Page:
Fifth , invest the corpus sensibly so that it can also work for you. If you set aside your bonus in year one, and take a simpler holiday that uses half that amount, you allow the other half to be available to grow in value and enable a better holiday later. In personal finance, delayed gratification is not just a virtue, it also represents time that you give your money to appreciate. Just five years of saving and investing will create a corpus that is a comfortable amount that can be tapped into, regularly.
Sixth , the travel corpus that you have now created should serve two purposes: ability to grow in value, and ability to fund a regular withdrawal for annual holidays. The first one is a growth objective and needs equity investing; the second is an income objective and needs debt investing. How much your withdrawal is compared to the corpus will determine what your asset allocation should be. If you begin with a corpus of Rs 5 lakh, your first bonus, and spend Rs 4 lakh in the first year, your asset allocation, given your withdrawal need, is 80% debt and 20% equity. It is easy to learn asset allocation when you work with simple goals like travel. For young earners who consistently juggle spending and saving, the travel corpus can be a good exercise in learning the principles of personal finance.
Seventh , check your corpus to see if you are postponing your holidays too much. Use it as a check point for taking rejuvenating breaks. We all know of senior citizens with a large corpus and a lot of free time, but weak limbs that won't take them to the places they dream of. If you are not drawing on the corpus, the only purpose is to fund another holiday that is coming later. If that later holiday is postponed over and over again, the corpus surely grows, but age won't be on your side when you finally decide to draw on it.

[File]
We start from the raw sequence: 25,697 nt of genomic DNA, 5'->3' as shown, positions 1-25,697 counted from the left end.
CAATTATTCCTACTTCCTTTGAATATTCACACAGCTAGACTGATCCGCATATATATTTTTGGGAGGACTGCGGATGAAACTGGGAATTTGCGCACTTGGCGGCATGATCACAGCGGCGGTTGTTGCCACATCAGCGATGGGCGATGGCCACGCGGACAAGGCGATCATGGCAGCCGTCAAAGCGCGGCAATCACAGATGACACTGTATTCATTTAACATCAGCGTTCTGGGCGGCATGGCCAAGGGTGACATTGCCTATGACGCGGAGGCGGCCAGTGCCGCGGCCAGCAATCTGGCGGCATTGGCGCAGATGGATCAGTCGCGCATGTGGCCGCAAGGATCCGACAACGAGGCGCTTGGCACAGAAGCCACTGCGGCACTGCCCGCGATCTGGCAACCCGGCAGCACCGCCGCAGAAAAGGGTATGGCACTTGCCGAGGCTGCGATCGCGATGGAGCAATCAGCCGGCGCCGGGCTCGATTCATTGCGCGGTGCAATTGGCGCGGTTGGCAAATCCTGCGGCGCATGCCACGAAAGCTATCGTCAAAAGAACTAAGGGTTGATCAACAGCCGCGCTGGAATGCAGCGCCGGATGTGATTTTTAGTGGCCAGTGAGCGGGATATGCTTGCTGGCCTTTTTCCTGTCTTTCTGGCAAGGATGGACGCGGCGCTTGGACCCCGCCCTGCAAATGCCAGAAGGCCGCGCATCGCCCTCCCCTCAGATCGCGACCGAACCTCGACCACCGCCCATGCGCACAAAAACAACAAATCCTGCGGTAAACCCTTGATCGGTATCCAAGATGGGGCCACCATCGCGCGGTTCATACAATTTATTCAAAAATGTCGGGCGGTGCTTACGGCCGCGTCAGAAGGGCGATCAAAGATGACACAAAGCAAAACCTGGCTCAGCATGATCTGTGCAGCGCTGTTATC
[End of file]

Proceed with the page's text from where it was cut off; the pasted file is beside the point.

Eighth , keep your ears open to the changing trends in the travel business to make the most of the spend. The tourism business seems to be slipping out of hotels and resorts into the hands of individuals who are renting their homes, serving home-cooked meals and taking their guests on private guided tours. The Internet has emerged in a market place where rankings and ratings enable collaborative decision-making on a scale we have not seen before. Take a keen interest in the travel ideas you like to pursue and give yourself the opportunity to strike value deals.
Ninth , avoid the cardinal sin of holidaying on borrowed funds and overspending on credit card while travelling. It is easy to spend first and pay later, but the compulsion of allocating future money to a benefit that had already happened, is not a joyful experience at all. It compromises the uses you can put your income to, and it feels burdensome.
Tenth , stay clear of that granddaddy of all leisure plans-building yourself a home in the hills, to which you will retreat and enjoy your life with books and coffee on the porch. Sinking all your money into a single asset is not a very wise idea. Avoid locking yourself into one place, unless you have enough to own a farm and still be able to take annual holidays. Get out there and enjoy the lonely planet!
The author is Chairperson, Centre for Investment Education and Learning.
Disclaimer: The opinions expressed in this column are that of the writer. The facts and opinions expressed here do not reflect the views of economictimes.com This article appeared in Economic Times dated May 29, 2017, 06.30 AM IST